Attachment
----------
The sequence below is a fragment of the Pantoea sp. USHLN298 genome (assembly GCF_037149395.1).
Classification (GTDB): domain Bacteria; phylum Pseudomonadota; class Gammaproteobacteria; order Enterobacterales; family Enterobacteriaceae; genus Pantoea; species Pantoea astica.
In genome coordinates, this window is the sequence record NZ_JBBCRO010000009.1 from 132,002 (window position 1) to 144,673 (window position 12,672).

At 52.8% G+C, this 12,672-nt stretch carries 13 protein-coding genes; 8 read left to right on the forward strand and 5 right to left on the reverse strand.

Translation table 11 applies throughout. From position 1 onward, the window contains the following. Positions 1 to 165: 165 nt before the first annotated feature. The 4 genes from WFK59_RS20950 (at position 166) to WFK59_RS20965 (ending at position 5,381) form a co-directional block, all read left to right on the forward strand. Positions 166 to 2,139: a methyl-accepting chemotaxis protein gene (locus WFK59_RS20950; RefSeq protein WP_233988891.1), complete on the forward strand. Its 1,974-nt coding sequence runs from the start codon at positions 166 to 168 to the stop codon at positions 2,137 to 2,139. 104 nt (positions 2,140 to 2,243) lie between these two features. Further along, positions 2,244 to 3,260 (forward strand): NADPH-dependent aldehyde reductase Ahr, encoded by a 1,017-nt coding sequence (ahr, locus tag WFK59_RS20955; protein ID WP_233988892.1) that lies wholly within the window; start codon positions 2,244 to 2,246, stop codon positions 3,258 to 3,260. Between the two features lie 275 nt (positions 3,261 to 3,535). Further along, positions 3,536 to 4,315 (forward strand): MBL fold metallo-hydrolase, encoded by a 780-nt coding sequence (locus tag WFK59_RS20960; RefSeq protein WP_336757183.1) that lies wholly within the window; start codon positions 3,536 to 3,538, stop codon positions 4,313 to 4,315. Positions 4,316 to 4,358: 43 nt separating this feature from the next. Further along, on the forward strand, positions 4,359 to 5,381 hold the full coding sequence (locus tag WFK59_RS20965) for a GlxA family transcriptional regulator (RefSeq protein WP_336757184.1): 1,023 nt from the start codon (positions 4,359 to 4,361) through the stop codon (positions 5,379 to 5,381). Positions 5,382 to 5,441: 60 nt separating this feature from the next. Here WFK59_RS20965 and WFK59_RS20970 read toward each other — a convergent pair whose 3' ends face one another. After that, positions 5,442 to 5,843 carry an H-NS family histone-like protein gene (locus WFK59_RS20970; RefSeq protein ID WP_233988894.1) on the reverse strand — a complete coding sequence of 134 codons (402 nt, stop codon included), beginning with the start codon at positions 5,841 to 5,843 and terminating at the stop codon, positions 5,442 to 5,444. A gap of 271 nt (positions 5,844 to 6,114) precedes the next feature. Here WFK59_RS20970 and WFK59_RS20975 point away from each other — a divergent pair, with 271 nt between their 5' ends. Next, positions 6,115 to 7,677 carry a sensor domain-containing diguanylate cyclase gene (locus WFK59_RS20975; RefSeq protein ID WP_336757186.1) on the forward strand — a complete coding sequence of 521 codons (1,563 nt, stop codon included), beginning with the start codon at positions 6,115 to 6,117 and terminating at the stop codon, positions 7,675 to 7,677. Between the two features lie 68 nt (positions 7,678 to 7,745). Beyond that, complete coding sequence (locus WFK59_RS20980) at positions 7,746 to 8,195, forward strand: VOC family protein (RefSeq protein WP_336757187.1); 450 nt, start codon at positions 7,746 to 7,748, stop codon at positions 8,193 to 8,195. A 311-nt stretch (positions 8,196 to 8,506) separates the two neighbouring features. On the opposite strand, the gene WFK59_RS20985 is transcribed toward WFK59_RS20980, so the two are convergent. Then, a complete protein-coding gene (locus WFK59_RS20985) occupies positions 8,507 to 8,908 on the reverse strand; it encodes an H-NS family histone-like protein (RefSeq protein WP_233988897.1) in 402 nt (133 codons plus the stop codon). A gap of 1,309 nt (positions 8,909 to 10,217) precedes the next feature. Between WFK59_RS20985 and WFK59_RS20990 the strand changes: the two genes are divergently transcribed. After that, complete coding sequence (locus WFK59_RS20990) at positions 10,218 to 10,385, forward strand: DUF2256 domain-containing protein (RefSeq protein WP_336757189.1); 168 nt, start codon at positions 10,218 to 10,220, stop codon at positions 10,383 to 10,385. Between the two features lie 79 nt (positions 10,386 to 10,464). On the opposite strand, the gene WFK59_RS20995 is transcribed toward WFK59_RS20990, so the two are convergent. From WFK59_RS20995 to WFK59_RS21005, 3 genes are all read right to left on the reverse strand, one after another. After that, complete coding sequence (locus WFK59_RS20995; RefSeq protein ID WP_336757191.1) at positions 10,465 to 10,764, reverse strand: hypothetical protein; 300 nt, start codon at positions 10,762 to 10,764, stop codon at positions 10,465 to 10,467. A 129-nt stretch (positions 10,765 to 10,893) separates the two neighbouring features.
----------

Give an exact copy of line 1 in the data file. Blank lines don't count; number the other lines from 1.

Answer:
The sequence below is a fragment of the Pantoea sp. USHLN298 genome (assembly GCF_037149395.1).